Published: November 5, 2015
An increase in discontent among the 99% has caught the attentions of politicians and international institutions alike.
The past few years have seen major global protests on inequality. This increase in discontent among the 99% has caught the attentions of politicians and international institutions alike. Sir Anthony Atkinson and Benjamin Moll offer their prognosis and some possible remedies for what ills the patient. Phil Thornton reports.
From the Occupy movements’ protests at the gap in wealth and income between the top 1% and the rest of society to consumer boycotts of corporations accused of not paying their fair share of tax, public anger over inequality has reached fever pitch.
The issue has also soared to the top of policymakers’ agendas. Barack Obama, the President of the United States, has said it is the “defining challenge of our time” while Pope Francis has condemned it as the “root of social evil”.
Now economists have realised that inequality is something they too should be worried about. Christine Lagarde, the head of the International Monetary Fund, said this year that “excessive inequality [was] not conducive to sustainable growth”.
In a sign that the issue is moving into the economic mainstream, this month the European Investment Bank Institute will award its prizes for excellence in economic and social research to two economists for their work on inequality.
Sir Anthony Atkinson, 71, Centennial Professor at the London School of Economics, was studying inequality long before it was fashionable. He has researched the issue for more than four decades and published his first paper in 1970.
“It has become part of the political discourse and has been picked up by political leaders such as Barack Obama and the Pope,” he says in an interview with EMEA Finance, acknowledging the impact of the bestseller book, Capital in the 21st Century, by French economist Thomas Piketty who used statistics collated by Atkinson and other scholars.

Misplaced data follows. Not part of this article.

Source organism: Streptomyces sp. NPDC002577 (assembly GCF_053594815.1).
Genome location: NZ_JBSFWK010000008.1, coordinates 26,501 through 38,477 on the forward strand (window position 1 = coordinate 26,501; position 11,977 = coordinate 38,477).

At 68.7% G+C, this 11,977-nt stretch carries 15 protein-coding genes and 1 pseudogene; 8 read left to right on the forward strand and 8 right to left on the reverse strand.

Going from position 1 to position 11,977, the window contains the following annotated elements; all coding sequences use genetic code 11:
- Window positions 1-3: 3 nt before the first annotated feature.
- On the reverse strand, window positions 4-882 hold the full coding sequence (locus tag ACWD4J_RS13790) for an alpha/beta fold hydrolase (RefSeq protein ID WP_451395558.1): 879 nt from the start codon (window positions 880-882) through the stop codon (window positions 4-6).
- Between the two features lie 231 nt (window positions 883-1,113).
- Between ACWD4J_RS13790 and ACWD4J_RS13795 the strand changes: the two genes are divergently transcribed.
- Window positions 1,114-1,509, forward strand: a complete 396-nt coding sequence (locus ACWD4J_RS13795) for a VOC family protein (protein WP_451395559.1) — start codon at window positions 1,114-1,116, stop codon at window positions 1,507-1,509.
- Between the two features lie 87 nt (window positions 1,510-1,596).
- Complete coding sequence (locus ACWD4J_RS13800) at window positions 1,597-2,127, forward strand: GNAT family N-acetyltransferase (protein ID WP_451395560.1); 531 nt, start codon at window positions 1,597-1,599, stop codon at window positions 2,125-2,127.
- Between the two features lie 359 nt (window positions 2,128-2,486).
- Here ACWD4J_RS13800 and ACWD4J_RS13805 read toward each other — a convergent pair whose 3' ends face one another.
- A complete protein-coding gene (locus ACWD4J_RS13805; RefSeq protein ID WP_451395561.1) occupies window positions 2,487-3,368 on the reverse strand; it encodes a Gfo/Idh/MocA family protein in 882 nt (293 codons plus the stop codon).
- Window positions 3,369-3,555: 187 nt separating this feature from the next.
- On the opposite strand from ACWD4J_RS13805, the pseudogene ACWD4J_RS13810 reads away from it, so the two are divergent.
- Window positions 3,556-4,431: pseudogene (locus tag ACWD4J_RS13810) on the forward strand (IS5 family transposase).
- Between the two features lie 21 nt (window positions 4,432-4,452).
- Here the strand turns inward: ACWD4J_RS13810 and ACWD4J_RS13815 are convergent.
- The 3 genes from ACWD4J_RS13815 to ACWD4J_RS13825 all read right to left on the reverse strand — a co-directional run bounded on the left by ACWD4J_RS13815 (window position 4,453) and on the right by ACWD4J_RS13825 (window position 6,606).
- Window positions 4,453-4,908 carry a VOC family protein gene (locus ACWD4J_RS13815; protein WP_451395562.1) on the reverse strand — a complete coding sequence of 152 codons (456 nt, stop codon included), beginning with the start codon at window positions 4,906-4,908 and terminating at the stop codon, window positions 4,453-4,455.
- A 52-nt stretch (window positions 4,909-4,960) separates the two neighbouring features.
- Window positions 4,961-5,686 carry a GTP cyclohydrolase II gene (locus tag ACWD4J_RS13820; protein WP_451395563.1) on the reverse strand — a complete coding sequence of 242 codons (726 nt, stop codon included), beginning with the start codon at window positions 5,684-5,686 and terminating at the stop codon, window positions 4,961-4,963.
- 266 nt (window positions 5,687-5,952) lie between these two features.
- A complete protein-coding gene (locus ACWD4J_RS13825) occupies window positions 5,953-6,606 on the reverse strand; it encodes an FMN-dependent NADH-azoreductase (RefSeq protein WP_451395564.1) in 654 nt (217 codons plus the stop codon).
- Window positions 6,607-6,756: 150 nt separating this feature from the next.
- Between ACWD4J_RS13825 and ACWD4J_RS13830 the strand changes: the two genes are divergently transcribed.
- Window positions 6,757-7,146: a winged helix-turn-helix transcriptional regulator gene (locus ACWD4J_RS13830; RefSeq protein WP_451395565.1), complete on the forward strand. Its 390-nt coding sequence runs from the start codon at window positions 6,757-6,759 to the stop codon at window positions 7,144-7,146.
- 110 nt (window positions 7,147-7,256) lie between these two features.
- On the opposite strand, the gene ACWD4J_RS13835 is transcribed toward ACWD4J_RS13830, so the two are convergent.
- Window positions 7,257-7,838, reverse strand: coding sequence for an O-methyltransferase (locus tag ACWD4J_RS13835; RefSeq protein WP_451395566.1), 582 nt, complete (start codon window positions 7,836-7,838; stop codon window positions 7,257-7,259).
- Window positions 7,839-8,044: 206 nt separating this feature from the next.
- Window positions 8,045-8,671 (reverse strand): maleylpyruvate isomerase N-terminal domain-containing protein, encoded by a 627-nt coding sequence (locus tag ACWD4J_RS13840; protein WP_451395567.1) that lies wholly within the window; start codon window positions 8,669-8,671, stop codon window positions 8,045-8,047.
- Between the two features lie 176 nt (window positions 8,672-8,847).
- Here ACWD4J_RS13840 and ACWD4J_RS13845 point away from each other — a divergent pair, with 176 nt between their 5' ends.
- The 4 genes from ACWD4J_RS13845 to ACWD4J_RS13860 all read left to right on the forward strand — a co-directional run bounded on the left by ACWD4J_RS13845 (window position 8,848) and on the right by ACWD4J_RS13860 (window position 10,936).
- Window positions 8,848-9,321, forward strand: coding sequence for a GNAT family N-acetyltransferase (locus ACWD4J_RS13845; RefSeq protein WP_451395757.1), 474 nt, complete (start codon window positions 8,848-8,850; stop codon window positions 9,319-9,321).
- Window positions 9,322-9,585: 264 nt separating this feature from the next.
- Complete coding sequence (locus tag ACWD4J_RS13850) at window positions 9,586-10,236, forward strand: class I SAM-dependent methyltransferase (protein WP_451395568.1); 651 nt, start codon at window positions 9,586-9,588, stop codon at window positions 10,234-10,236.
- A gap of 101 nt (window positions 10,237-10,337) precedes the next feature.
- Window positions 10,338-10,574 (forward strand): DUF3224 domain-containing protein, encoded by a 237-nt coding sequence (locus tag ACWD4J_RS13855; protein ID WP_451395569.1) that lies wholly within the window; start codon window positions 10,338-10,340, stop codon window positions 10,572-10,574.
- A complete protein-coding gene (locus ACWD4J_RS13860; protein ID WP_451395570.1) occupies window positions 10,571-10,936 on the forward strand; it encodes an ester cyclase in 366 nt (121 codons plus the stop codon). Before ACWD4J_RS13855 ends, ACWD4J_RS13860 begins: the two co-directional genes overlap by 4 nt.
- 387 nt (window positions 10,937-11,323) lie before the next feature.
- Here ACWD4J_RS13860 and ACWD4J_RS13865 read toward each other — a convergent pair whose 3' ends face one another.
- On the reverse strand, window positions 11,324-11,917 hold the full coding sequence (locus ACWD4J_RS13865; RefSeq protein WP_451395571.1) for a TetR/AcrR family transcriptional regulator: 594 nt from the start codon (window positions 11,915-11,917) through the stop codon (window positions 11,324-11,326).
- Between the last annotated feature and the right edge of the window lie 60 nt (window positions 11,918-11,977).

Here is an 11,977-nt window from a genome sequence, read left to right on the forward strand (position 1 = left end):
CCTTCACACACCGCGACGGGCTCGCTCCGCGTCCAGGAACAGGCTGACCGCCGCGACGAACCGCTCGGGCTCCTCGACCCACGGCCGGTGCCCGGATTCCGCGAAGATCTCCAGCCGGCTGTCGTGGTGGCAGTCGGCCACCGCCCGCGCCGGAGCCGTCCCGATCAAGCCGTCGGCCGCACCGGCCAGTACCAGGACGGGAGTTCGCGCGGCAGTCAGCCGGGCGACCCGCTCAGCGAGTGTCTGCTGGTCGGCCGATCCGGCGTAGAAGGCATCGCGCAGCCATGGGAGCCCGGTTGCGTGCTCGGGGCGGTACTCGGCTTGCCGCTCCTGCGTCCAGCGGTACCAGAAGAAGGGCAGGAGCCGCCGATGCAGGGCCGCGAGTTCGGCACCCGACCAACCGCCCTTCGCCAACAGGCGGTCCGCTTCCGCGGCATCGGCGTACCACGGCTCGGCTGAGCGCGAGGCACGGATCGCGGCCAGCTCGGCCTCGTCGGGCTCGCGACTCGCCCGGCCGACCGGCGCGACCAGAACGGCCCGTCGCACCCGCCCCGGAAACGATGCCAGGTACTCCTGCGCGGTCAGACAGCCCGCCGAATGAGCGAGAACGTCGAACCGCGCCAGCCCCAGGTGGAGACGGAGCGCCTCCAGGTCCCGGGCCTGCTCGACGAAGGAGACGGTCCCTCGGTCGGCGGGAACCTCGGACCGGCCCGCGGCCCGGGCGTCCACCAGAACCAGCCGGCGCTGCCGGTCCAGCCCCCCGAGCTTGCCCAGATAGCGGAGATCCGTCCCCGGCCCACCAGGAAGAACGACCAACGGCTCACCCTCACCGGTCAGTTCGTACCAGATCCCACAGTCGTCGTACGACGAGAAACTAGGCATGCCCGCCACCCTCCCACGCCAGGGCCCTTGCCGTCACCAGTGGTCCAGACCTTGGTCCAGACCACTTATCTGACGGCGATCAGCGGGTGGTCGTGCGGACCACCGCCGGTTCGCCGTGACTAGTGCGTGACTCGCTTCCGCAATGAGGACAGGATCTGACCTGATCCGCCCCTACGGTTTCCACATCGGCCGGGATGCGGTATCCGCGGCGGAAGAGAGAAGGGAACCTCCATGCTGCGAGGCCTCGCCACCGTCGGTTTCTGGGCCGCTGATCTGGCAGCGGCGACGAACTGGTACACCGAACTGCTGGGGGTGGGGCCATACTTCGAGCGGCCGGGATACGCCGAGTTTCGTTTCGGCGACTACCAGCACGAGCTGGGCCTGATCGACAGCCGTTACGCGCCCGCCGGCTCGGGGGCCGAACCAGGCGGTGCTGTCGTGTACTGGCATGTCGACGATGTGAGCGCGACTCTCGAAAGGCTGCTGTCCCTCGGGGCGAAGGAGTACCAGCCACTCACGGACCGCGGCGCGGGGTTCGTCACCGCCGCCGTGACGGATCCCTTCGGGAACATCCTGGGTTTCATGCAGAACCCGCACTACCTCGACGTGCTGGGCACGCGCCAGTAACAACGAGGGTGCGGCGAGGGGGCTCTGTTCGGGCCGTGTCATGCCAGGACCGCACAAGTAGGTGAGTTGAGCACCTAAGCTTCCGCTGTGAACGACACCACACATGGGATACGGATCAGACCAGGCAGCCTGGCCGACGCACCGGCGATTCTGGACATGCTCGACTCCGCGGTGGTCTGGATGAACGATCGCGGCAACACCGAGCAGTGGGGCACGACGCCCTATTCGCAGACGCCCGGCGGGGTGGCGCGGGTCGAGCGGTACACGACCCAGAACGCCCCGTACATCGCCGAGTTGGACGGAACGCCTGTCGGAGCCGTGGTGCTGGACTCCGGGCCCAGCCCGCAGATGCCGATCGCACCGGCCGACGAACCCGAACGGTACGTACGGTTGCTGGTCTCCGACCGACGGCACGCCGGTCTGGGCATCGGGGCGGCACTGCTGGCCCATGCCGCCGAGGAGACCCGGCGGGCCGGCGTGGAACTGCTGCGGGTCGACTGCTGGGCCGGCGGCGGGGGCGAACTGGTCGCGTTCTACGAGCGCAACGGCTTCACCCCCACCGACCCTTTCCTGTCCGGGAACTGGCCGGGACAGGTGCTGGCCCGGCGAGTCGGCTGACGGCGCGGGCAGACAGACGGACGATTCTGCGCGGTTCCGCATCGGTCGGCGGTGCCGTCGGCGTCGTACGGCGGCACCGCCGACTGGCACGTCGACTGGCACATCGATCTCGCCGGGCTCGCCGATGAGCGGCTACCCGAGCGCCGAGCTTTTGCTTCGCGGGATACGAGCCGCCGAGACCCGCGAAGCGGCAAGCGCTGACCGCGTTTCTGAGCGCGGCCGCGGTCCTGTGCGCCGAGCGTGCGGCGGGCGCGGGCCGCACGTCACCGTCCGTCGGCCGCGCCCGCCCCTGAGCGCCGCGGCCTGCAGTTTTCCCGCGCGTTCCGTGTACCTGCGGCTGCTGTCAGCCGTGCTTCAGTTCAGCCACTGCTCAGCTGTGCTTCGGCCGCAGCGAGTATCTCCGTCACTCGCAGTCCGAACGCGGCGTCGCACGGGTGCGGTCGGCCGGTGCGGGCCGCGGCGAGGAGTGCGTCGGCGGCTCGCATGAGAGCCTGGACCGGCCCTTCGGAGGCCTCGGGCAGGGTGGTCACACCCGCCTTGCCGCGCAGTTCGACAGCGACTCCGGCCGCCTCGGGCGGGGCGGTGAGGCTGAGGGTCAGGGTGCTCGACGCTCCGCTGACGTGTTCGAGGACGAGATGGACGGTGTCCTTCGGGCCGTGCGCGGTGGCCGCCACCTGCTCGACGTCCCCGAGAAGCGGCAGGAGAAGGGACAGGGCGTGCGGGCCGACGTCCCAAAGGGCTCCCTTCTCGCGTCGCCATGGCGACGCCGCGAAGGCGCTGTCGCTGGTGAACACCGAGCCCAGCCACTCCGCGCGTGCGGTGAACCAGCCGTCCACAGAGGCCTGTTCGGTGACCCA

As economists have belatedly focused on the issue the debate has centered on whether there is a relationship between inequality and growth. This raises two questions. The first is whether inequality is a necessary ingredient for the economy. The orthodox view has been that rewarding entrepreneurs creates incentives for growth and encouraging savings.
In the opposite corner are the IMF and the Organisation for Economic Cooperation and Development (OECD), a think-tank known as the rich countries’ club, which has said that income inequality has curbed economic growth “significantly”.
Inequality: What Can Be Done?
Atkinson sees the issue as a red herring. In his book, Inequality: What Can Be Done? he plots a measure of inequality in 1990 against average growth for the 13 years to 2013 for 36 countries. The graph shows highly unequal countries growing both fast and slow and the same for more equal nations. “I don’t think there’s much of a relationship,” he says.
Fellow prizewinner Benjamin Moll, 32, assistant professor of economics and international affairs at Princeton University, echoes that saying the debate is “irrelevant”.
“As economists, we can collect data, and measure and analyse them and think about why and what are the broad factors that drive inequality. Then if one wants to reduce inequality for moral reasons we can see what policies would work,” Moll says.
The second more controversial question is how to curb inequality and whether governments must accept that they can only reduce these disparities at a cost to economic growth. Atkinson argues strongly against the idea that there must be a trade-off between equality and efficiency.
“There are ways you can redistribute to reduce inequality that are good for growth and good for the economy and there are ways that are bad and you have to choose the right ones and if you do there isn’t necessarily a conflict,” he says.
Superstars and shocks